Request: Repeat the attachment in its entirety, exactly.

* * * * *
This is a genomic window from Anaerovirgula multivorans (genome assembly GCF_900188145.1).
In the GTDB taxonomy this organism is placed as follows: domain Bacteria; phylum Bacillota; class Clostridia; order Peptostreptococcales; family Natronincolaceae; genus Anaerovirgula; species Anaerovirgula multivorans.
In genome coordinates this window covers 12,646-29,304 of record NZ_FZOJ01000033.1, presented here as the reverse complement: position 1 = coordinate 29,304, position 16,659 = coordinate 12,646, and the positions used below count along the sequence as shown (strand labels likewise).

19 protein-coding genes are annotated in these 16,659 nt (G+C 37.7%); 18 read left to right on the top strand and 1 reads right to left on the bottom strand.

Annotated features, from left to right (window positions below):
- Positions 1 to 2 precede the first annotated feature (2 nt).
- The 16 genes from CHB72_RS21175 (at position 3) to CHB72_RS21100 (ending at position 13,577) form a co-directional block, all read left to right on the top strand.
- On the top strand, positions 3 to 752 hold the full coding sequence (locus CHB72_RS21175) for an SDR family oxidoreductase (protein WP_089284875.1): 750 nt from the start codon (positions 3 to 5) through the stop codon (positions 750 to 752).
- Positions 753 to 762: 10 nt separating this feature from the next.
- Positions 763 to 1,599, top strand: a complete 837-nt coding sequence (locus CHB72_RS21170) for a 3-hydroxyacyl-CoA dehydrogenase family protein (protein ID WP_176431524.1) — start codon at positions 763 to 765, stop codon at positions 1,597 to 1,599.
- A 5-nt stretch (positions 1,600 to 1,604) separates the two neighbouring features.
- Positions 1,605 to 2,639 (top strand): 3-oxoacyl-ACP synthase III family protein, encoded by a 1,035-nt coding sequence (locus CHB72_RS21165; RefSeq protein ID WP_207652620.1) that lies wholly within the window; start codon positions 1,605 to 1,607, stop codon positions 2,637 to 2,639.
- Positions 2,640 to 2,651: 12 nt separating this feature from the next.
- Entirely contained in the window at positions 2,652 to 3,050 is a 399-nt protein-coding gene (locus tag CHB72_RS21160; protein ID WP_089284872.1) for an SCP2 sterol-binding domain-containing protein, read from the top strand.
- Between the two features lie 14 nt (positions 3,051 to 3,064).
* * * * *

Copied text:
This is a genomic window from Anaerovirgula multivorans (genome assembly GCF_900188145.1).
In the GTDB taxonomy this organism is placed as follows: domain Bacteria; phylum Bacillota; class Clostridia; order Peptostreptococcales; family Natronincolaceae; genus Anaerovirgula; species Anaerovirgula multivorans.
In genome coordinates this window covers 12,646-29,304 of record NZ_FZOJ01000033.1, presented here as the reverse complement: position 1 = coordinate 29,304, position 16,659 = coordinate 12,646, and the positions used below count along the sequence as shown (strand labels likewise).

19 protein-coding genes are annotated in these 16,659 nt (G+C 37.7%); 18 read left to right on the top strand and 1 reads right to left on the bottom strand.

Annotated features, from left to right (window positions below):
- Positions 1 to 2 precede the first annotated feature (2 nt).
- The 16 genes from CHB72_RS21175 (at position 3) to CHB72_RS21100 (ending at position 13,577) form a co-directional block, all read left to right on the top strand.
- On the top strand, positions 3 to 752 hold the full coding sequence (locus CHB72_RS21175) for an SDR family oxidoreductase (protein WP_089284875.1): 750 nt from the start codon (positions 3 to 5) through the stop codon (positions 750 to 752).
- Positions 753 to 762: 10 nt separating this feature from the next.
- Positions 763 to 1,599, top strand: a complete 837-nt coding sequence (locus CHB72_RS21170) for a 3-hydroxyacyl-CoA dehydrogenase family protein (protein ID WP_176431524.1) — start codon at positions 763 to 765, stop codon at positions 1,597 to 1,599.
- A 5-nt stretch (positions 1,600 to 1,604) separates the two neighbouring features.
- Positions 1,605 to 2,639 (top strand): 3-oxoacyl-ACP synthase III family protein, encoded by a 1,035-nt coding sequence (locus CHB72_RS21165; RefSeq protein ID WP_207652620.1) that lies wholly within the window; start codon positions 1,605 to 1,607, stop codon positions 2,637 to 2,639.
- Positions 2,640 to 2,651: 12 nt separating this feature from the next.
- Entirely contained in the window at positions 2,652 to 3,050 is a 399-nt protein-coding gene (locus tag CHB72_RS21160; protein ID WP_089284872.1) for an SCP2 sterol-binding domain-containing protein, read from the top strand.
- Between the two features lie 14 nt (positions 3,051 to 3,064).